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Letter from Abigail Adams to John Adams, 28 - 29 May 1777

This is Election Day, but the news of the day I am not able to inform you of as I have Heard nothing from Town. The House is not so unwealdy a Body this year as the last. Very few Towns have sent more than one, and those are many of them new Members. Whether they have changd for the better time will discover.

I recollect a remark of a writer upon Goverment, who says that a single assembly is subject to all the starts of passion and to the caprices of an individual.

We have lately experienced the Truth of the observation. A French vessel came into Boston laiden with a large Quantity of dry goods. The War office had the offer of any thing they chose to take, after which some things were offerd for sale by the captain at a higher rate than the Regulated price, whilst some were offerd for less. Upon this a certain B--n [Boston] Member who comes under the Denomination of a furious Whigg Blusterd about and insisted upon it if he would not comply he ought to be orderd out of the Harbour, and procured a very  [illegible unanimous vote for it in the House, but upon its being sent up to the Counsel there was but one vote in favour of it.

I have been interrupted by company from writing farther. I have been happy in receiving a number of Letters from you of various dates, since I wrote last. I have not time to notice them now, I will write by the next post, and be more perticular. We Have no News here of any kind. There has been no stir at Newport yet.

Every method is taking to fill up the continental Army which I hope will be effected soon. Many of the soldiers who have inlisted for this Town, are in the Hospital under innoculation. We have two Hospitals in the upper parish, one just opend. Dr. W--s [Wales] has had great Success. Since March 200 have had the distemper under his care, and not one died. He has now more than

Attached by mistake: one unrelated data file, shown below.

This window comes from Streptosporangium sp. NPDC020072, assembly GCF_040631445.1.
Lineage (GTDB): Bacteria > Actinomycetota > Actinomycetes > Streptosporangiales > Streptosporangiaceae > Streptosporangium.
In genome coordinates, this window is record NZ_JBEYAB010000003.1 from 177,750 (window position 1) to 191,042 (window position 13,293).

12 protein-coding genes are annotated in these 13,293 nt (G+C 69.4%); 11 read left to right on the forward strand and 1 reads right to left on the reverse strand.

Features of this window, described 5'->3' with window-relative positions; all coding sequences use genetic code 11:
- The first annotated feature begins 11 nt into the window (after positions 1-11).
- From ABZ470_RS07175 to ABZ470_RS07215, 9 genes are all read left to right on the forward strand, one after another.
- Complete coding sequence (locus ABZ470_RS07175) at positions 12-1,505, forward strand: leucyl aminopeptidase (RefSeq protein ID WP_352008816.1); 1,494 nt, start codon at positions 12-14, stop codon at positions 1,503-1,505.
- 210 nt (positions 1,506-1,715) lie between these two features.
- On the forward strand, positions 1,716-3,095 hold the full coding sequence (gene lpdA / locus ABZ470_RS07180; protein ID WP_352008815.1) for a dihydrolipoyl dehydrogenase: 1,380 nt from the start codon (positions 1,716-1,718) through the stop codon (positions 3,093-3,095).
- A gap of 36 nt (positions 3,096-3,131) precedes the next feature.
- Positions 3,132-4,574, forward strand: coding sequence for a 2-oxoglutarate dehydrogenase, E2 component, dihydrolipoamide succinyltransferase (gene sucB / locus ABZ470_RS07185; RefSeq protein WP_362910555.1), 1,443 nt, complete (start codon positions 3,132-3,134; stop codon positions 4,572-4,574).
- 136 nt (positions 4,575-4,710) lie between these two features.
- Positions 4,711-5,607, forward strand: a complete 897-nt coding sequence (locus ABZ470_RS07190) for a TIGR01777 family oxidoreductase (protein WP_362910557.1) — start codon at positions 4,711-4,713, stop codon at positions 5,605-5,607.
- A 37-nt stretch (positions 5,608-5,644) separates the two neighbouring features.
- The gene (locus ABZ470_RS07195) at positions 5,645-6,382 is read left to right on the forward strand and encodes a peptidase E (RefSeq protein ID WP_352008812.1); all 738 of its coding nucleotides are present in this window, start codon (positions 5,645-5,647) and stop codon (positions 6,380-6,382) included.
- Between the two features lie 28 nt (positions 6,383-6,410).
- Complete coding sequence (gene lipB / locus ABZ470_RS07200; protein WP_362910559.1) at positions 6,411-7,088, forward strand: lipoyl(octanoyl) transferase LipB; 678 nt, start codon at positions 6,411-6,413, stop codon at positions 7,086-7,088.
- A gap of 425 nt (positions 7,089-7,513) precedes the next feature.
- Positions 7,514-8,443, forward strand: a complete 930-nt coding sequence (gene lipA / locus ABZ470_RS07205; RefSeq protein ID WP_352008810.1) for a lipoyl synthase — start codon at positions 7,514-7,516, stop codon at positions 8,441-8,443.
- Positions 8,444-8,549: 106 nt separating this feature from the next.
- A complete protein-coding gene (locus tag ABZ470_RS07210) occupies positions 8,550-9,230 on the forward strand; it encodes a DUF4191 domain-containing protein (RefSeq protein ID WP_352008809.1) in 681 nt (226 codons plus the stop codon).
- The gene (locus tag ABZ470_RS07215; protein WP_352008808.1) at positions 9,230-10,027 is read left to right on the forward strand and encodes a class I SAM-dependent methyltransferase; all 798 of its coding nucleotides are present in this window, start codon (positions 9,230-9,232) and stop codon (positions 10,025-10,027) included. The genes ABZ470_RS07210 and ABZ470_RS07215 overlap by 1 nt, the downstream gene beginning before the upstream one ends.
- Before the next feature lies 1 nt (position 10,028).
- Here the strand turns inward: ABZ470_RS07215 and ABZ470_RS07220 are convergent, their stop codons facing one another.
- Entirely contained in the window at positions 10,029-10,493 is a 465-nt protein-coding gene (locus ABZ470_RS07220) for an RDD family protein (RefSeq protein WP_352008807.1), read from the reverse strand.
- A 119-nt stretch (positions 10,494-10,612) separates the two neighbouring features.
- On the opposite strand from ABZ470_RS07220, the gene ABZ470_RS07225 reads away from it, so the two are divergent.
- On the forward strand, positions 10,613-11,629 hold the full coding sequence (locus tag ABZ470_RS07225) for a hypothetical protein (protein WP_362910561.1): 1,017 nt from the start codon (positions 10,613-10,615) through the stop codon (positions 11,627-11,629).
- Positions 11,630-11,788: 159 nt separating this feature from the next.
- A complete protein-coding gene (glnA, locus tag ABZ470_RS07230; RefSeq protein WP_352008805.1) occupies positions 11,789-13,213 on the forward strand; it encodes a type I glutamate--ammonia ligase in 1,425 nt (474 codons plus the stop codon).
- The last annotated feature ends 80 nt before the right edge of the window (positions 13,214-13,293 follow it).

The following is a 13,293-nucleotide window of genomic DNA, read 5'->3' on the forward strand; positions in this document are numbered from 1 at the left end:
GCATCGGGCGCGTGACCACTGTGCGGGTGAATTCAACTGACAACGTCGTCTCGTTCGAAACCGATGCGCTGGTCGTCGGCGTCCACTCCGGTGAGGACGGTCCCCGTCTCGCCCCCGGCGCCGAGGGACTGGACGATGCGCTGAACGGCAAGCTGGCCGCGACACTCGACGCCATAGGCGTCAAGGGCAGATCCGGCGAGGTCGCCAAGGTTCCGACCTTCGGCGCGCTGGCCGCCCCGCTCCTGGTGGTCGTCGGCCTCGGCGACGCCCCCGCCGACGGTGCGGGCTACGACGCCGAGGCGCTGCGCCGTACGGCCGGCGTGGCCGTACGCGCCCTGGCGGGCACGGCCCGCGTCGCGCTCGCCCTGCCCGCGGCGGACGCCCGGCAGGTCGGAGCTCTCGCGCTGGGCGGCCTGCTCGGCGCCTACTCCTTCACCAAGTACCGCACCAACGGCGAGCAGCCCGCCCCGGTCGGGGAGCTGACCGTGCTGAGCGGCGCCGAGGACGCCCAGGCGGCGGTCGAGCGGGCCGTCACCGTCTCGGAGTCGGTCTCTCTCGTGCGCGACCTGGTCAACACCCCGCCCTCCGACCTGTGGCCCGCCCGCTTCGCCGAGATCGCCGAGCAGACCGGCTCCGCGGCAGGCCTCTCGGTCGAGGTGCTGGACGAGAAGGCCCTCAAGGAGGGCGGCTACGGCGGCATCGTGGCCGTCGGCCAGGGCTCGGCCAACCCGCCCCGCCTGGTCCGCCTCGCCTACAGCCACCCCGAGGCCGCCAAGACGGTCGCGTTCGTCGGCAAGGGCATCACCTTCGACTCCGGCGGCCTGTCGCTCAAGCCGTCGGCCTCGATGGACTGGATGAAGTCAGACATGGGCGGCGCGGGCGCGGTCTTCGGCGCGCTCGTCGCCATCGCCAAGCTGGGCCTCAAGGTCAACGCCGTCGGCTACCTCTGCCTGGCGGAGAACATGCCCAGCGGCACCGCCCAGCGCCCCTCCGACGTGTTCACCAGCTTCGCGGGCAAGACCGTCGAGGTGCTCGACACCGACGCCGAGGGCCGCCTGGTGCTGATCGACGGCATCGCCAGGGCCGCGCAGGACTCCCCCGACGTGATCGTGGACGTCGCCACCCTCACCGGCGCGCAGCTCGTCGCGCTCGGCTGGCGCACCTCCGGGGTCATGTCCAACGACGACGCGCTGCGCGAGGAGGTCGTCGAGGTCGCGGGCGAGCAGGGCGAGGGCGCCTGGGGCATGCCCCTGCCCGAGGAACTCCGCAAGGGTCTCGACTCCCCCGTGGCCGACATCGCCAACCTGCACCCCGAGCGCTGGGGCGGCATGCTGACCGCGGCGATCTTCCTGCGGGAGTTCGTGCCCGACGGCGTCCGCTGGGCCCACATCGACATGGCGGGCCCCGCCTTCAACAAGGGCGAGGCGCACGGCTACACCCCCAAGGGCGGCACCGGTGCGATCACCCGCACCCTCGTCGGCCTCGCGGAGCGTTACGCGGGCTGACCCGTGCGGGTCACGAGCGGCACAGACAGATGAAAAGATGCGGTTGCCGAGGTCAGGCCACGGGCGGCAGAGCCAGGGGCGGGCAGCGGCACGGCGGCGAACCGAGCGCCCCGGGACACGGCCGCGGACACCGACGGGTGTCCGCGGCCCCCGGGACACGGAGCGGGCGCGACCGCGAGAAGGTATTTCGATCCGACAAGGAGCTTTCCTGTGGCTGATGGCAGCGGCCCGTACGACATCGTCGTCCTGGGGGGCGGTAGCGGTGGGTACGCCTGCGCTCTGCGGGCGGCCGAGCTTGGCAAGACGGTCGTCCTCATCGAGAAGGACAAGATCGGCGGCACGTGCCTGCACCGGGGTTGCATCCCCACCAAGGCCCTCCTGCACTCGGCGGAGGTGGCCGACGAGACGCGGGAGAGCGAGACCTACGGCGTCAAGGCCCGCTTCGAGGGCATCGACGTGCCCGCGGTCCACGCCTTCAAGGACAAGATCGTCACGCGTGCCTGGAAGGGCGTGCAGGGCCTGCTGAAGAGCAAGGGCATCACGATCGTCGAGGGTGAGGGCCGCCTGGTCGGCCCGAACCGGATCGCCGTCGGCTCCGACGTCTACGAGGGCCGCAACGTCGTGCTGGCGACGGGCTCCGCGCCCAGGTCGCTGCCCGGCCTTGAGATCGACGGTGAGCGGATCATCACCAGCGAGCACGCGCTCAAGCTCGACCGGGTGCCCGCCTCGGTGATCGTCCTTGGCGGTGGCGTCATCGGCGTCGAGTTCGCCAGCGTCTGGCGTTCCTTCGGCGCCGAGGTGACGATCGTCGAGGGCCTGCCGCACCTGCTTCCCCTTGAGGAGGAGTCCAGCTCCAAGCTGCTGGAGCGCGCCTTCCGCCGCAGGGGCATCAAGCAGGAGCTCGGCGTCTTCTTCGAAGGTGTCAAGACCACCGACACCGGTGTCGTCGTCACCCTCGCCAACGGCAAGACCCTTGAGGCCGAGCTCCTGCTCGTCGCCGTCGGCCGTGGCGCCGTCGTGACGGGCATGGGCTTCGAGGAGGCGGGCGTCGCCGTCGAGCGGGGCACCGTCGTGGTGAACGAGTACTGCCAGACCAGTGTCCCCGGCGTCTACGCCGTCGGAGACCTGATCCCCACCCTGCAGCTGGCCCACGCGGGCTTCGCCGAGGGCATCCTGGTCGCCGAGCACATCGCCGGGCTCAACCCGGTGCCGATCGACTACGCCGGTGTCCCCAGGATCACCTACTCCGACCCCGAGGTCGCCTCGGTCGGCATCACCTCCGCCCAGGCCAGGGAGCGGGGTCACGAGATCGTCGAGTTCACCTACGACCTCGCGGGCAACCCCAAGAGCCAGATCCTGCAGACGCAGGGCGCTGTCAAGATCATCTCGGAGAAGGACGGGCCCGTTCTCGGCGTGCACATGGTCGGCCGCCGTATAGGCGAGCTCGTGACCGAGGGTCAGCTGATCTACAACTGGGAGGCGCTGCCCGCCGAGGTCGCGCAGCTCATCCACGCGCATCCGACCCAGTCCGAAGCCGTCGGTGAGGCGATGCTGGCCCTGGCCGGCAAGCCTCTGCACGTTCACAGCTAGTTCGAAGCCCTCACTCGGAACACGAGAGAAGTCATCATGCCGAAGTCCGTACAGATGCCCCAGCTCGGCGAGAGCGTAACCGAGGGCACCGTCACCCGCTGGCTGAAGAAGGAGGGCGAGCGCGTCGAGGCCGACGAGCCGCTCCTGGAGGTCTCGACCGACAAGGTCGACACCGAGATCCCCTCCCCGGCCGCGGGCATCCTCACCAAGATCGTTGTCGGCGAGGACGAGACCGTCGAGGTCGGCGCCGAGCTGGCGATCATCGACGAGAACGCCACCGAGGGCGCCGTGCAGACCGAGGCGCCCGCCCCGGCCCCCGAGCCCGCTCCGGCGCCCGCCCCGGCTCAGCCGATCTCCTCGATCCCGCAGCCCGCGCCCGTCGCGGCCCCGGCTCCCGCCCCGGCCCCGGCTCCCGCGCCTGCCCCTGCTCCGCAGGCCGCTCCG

a hundred in it from this and the neighbouring Towns. 6 or 7 of my neighbours went in yesterday, and one from my own family, Jonathan.

The Spring in general has been very cold, a few extreem Hot days, the rest of the time you might sit by the fire which I now do.

Our Fleet saild Last week and had several days of fine wind and weather.

I hear your president is upon the road Home with his family -- I hope He brings me Letters. Adieu most sincerely yours.

[Envelope -- see page image]

Cite web page as: Letter from Abigail Adams to John Adams, 28 - 29 May 1777 [electronic edition]. Adams Family Papers: An Electronic Archive. Massachusetts Historical Society. http://www.masshist.org/digitaladams/
Original manuscript: Adams, Abigail. Letter from Abigail Adams to John Adams, 28 - 29 May 1777. 3 pages. Original manuscript from the Adams Family Papers, Massachusetts Historical Society.
Source of transcription: Butterfield, L.H., ed. Adams Family Correspondence. Vol. 2. Cambridge, Mass. : Belknap Press of Harvard University Press, 1963.
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